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A Line BRT Bus Community METRO Blue Line METRO Green Line Minneapolis St. Paul State Fair

A Line opening sparks curiosity, enthusiasm 

| Tuesday, June 14, 2016 8:38:00 AM

Customers board the A Line at Snelling and University avenues on Saturday, June 11.Car free for the last five years, Michelle Quaranto relies on transit to travel between her home near the Green Line’s Raymond Avenue Station and her job in Eagan.  

So when the A Line opened on Saturday, she was eager to see how her commute would change once she was able to begin using the region’s first rapid bus service.

In the past, Quaranto took Route 84 between the Green Line’s Snelling Avenue Station and the Blue Line’s 46th Street Station. The A Line now offers faster, more frequent service between those two points.

“I really rely on transit to make my life better,” Quaranto said before boarding at Snelling and University avenues shortly after the A Line opened on Saturday, June 11. “Taking light rail to the 84 was usually my quickest option, and now it will be even quicker which is great.”

Several others who ventured out for their inaugural rides on the A Line were similarly excited about its arrival and the impact it would have on their daily travels.           

The first of a dozen planned rapid bus lines, the A Line runs between Rosedale Center and the Blue Line’s 46th Street Station on Snelling Avenue, Ford Parkway and 46th Street. Service runs every ten minutes and trips are up to eight minutes faster than regular route buses.

Trips are sped up through a combination of light-rail like features like off-board fare payments, technology that lets A Line buses request longer green lights at intersections and by locating stations a half-mile apart.

A Line stations also have heat, light, displays with real-time NexTrip transit information and security features more commonly found on light-rail.

“It really is kind of like riding a train,” said North St. Paul resident David Hull as he and his wife Roseanne traveled southbound from Rosedale Center for the first time.

Hull’s family of five shares two vehicles, so he was curious to see if he could relieve some of the demand by taking the A Line and the Blue Line to a new job at the Veteran’s Administration.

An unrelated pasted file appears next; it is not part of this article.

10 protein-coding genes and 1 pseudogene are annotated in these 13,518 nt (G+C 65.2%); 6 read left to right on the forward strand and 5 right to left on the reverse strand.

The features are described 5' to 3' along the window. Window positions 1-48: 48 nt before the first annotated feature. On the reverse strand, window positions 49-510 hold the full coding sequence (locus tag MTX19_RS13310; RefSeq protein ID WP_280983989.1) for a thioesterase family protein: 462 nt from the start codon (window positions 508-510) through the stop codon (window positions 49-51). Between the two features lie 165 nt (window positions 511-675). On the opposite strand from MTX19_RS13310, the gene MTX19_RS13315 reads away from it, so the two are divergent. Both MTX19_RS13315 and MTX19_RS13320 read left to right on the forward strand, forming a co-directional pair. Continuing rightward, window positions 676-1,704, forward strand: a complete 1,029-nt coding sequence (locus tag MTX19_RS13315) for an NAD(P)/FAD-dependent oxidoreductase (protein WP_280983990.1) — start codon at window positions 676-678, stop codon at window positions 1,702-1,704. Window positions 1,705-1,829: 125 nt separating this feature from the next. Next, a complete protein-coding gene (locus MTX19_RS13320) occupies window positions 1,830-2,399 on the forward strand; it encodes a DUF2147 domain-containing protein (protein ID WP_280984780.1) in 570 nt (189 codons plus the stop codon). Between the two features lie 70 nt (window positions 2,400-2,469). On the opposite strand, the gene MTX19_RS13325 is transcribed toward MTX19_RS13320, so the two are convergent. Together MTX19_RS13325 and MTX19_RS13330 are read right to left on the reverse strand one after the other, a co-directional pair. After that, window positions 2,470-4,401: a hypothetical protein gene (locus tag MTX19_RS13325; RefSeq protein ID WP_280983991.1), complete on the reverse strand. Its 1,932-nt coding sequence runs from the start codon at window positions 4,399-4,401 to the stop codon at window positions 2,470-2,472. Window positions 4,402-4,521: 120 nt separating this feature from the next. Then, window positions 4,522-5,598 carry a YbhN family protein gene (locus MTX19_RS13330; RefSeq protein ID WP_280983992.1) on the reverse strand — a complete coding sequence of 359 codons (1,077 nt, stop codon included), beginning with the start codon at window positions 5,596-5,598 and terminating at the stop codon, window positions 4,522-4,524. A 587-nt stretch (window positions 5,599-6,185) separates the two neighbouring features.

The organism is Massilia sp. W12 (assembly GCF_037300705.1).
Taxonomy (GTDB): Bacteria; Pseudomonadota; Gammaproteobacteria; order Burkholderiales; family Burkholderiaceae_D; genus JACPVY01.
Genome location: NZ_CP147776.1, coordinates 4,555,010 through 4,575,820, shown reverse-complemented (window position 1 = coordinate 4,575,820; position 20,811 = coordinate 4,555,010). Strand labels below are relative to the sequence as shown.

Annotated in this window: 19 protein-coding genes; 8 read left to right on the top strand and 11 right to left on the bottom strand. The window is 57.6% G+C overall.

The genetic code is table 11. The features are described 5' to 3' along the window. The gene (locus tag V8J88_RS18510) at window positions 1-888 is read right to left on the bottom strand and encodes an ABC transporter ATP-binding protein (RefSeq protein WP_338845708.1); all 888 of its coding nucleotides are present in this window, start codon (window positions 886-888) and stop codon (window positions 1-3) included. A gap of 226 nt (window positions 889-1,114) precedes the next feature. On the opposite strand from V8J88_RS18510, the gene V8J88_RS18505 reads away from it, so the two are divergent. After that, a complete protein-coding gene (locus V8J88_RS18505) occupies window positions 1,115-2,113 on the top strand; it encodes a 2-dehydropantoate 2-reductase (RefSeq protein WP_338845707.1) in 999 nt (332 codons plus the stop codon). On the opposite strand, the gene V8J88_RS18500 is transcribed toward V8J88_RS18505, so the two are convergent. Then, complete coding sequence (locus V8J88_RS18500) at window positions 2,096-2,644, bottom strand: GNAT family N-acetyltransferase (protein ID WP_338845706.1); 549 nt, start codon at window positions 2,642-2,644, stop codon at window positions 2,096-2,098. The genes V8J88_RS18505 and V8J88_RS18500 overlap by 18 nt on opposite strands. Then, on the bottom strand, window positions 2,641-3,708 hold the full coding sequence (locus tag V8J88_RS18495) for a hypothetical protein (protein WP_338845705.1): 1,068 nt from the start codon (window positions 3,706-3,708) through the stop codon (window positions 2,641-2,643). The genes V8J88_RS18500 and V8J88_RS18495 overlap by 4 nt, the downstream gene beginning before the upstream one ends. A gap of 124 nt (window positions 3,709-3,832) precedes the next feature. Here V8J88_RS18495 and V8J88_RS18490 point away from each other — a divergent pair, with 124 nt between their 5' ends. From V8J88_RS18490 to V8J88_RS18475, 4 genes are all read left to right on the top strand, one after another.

Tyler Schow, a downtown Minneapolis resident who frequently rides transit, noticed a difference even before boarding. “My favorite part is that you can see the bus coming from a distance and instead of stopping it just keeps coming,” Schow said.  

Bus operators picking up A Line customers for the first time were also enjoying the ride. “What I like about it is it’s very fluid,” Operator Roosevelt Scott said.           

Others trying out the A Line said it would make them more likely to explore the businesses along the corridor. Rosedale Center, Har Mar Mall, the Minnesota State Fairgrounds, Macalester College, Hamline University, Highland Park and Minnehaha Park are among the destinations served by the A line. The site of a planned major league soccer stadium is also located at University and Snelling avenues. 

“I like to explore different areas and this is a great way to do that,” said Onrai Terrell who ventured to the A Line’s opening from Eagan by taking the METRO Red Line, a Bus Rapid Transit service on Cedar Avenue, and the Blue Line.

Ted Davis, of the Midway Chamber of Commerce, touched on the importance of transit in attracting new businesses, workers and residents as he joined others celebrating the A Line’s opening . “This is how we compete on a global scale, by creating the kinds of places people want to come to,” he said.

Metro Transit General Manager Brian Lamb said a network of rapid bus lines would extend the benefits across the region. A planned network of 12 rapid bus lines on busy urban corridors could ultimately account for a third of Metro Transit’s average weekday ridership.

Construction on the next rapid bus line, the C Line on Penn Avenue, is scheduled to begin in 2018

“If you can’t figure out how to move people and not just vehicles, we’re not going to achieve what we want to achieve in this region,” Lamb said. 


Metro Transit A Line Opening Day

Bus Ridership State Fair

State Fair ridership reaches new high 

Posted by Drew Kerr | Friday, September 11, 2015 11:37:00 AM

Fairgoers board a Metro Transit State Fair Express Bus at the 2015 State Fair.Metro Transit provided 575,348 rides to and from the 2015 Minnesota State Fair — an 8 percent increase over last year and the highest express and regular route ridership ever.

The ride total accounted for 16 percent of State Fair attendance, which reached 1.8 million. The percentage of fairgoers who traveled to the State Fair on Metro Transit was the highest since 2008, when Metro Transit also operated free shuttles to the fairgrounds. 

The highest single-day ridership to this year's State Fair was on Saturday, Aug. 29, when nearly 70,600 rides were provided. 

Almost 90 percent of State Fair ridership was from the 13 free Park & Ride locations where Metro Transit provided State Fair Express Bus Service. Three regular routes — the 3, 61 and 84 — and Route 960 from downtown Minneapolis also served people traveling to the State Fair.

“Riding the bus to the State Fair has become as much a part of the experience as riding the Ferris wheel or eating a Pronto Pup,” General Manager Brian Lamb said. “We thank all those who traveled with us and look forward to continuing the tradition of giving people a fun, safe and convenient way to celebrate the best our state has to offer.”

Metro Transit staff and operators collectively dedicated nearly 15,000 hours to State Fair service during its 12-day run. As always, all operating costs are covered by fares.

The Minnesota Valley Transit Authority reported an 18 percent increase in State Fair ridership, and SouthWest Transit said it, too, set a new record.